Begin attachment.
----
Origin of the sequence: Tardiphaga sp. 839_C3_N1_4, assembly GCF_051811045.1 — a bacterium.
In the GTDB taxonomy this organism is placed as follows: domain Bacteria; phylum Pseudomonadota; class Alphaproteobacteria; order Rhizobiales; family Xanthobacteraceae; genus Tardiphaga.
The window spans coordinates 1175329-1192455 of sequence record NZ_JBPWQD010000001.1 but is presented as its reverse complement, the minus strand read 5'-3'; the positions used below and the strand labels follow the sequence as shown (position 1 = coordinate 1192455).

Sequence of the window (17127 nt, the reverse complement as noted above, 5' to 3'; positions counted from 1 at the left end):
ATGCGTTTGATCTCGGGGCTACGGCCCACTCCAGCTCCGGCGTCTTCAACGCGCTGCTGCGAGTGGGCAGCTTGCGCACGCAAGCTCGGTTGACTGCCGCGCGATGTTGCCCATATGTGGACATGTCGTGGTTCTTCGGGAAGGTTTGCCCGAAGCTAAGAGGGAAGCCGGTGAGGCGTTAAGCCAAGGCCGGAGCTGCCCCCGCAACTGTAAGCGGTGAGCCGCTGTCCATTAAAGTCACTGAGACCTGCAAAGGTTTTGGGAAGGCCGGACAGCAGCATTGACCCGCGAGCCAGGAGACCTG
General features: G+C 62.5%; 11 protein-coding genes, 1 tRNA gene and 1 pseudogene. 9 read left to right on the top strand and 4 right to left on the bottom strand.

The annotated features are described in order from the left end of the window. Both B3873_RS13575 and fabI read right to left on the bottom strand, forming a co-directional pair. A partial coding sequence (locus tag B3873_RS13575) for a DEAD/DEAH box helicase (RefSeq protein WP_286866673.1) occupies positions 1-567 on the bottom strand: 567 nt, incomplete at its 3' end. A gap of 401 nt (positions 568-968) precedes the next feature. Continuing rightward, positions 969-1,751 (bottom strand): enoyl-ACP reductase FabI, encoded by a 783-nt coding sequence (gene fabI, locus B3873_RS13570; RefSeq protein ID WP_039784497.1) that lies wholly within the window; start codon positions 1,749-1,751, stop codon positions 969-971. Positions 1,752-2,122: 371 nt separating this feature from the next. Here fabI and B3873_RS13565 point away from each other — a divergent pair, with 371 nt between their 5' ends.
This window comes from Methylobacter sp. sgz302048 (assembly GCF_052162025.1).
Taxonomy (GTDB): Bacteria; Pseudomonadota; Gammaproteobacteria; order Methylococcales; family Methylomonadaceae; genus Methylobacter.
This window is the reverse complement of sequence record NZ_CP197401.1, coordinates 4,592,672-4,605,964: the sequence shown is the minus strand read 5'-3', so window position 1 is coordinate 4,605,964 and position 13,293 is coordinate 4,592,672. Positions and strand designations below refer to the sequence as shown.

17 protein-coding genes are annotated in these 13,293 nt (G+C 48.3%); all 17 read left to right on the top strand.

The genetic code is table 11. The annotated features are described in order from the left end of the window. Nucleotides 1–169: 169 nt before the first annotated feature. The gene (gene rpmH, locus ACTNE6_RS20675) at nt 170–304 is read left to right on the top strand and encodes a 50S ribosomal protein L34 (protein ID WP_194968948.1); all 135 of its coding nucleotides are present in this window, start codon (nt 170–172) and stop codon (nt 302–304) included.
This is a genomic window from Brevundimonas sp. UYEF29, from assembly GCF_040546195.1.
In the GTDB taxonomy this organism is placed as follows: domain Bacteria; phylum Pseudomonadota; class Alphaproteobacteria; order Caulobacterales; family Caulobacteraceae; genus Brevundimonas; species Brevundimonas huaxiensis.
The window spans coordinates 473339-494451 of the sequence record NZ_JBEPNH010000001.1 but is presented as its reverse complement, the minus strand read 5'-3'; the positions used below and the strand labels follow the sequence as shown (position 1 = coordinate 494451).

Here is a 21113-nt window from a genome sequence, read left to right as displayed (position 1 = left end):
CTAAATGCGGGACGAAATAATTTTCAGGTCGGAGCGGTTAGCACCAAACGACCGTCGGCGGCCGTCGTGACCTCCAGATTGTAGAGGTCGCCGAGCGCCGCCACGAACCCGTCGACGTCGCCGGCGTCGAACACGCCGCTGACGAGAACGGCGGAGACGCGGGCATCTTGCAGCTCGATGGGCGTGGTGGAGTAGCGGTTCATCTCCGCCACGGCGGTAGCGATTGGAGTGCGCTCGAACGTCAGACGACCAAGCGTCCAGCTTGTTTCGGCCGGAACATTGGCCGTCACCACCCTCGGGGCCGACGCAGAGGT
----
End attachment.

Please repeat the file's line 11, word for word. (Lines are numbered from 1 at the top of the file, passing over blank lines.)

17 protein-coding genes are annotated in these 13,293 nt (G+C 48.3%); all 17 read left to right on the top strand.